By: ROCCO ARTESIAN
The most staggering statistic in the history of sports is this: in 1921, Babe Ruth hit 59 home runs and that was more home runs that any team combined. Ruth stands out among other baseball greats – Ty Cobb, Barry Bonds, Ted Williams, Alex Rodriquez, Rogers Hornsby, Hank Aaron – as being the best in the history of the game. Similarly, one would have difficulty arguing that the greatest of the great in basketball is Michael Jordan, that golf’s top player of all-time is Tiger Woods, and that the greatest in the history of boxing is Muhammed Ali. However, none of these athletic immortals could claim the distinction of being the leading pioneer in their respective fields. Even with Ruth, there were outstanding predecessors who paved the way.
MMA’s living – and still young – legend, Royce Gracie can put on his cyber mantle being both the all-time best in mixed martial arts fighting and the undisputed pioneer for this sport. Being a member of the UFC Hall of Fame says something, but it just puts Gracie in the highest level category of MMA fighters. What separates this man begins with the fact that he was the first in the business to electrify audiences to such an extent that MMA fighting leaped from a distant second to boxing to taking over the latter support in fan following. Seemingly overnight both Gracie and MMA went from being little known commodities to household names.
Gracie didn’t just beat his opponents; he annihilated them. He employed grappling techniques never before seen by not just fighting fans, but fighters themselves. With snake-like strength/strangulation abilities and cheetah-type speed, he whipped one talented MMA star after another in quick submission.
People, initially, were confused. Gracie is a decently built guy, but he’s not a particularly imposing sight as far as professional fighters go. The man is not crafted in large, ripped muscle. Rather, he is lean, with some basic muscular definition. Nonetheless, his unusual style of grappling, coupled with aberrational conditioning, and superior mental strength catapulted him to the MMA’s best – and he has held that distinction for a lengthy period.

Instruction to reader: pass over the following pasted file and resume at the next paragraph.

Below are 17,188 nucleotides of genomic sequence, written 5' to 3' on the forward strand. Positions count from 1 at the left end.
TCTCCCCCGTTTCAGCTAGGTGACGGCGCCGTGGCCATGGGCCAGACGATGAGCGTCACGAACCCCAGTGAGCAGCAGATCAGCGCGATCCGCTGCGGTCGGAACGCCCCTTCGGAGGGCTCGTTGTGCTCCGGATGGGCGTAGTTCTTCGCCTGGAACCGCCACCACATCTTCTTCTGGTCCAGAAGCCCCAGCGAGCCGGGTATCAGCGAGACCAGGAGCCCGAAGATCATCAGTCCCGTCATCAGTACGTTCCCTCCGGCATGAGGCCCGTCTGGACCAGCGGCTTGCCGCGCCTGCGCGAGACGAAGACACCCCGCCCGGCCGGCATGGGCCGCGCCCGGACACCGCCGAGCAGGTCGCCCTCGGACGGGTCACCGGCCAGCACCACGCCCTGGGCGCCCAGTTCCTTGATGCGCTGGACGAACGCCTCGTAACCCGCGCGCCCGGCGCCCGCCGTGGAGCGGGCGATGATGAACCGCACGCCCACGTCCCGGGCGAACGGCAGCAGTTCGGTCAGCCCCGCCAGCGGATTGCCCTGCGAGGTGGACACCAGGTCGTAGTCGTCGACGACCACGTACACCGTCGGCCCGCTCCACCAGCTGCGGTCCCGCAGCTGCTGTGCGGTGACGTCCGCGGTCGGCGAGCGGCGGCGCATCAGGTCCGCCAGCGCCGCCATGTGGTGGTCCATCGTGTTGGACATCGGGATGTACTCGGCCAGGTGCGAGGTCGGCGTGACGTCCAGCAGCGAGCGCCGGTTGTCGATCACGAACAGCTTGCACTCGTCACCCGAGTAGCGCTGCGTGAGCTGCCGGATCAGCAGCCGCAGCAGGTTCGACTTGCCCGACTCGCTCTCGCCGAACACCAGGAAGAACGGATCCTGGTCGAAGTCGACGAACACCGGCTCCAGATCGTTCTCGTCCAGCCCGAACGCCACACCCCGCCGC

Gracie launched his UFC career in 1993, by becoming the tournament winner of UFC 1. He quickly followed with earning tournament victories in UFC 2 and UFC 4. In the championship fight at UFC 5, Gracie drew a tie with fellow MMA legend Ken Shamrock. A practitioner of Brazilian Jiu-Jitsu, Gracie still holds the record for the most consecutive submission victories in the history of the UFC, with 11 submission wins in a row. His overall professional record was 15-2-3.
Through his UFC-gained fame, Gracie developed his brand of fighting into an internationally recognized and mega-successful martial arts phenomena. The exclusive Gracie Academy, an already prestigious school, exploded with Royce Gracie’s UFC victories. The academy trains fighters from every type of background and age.
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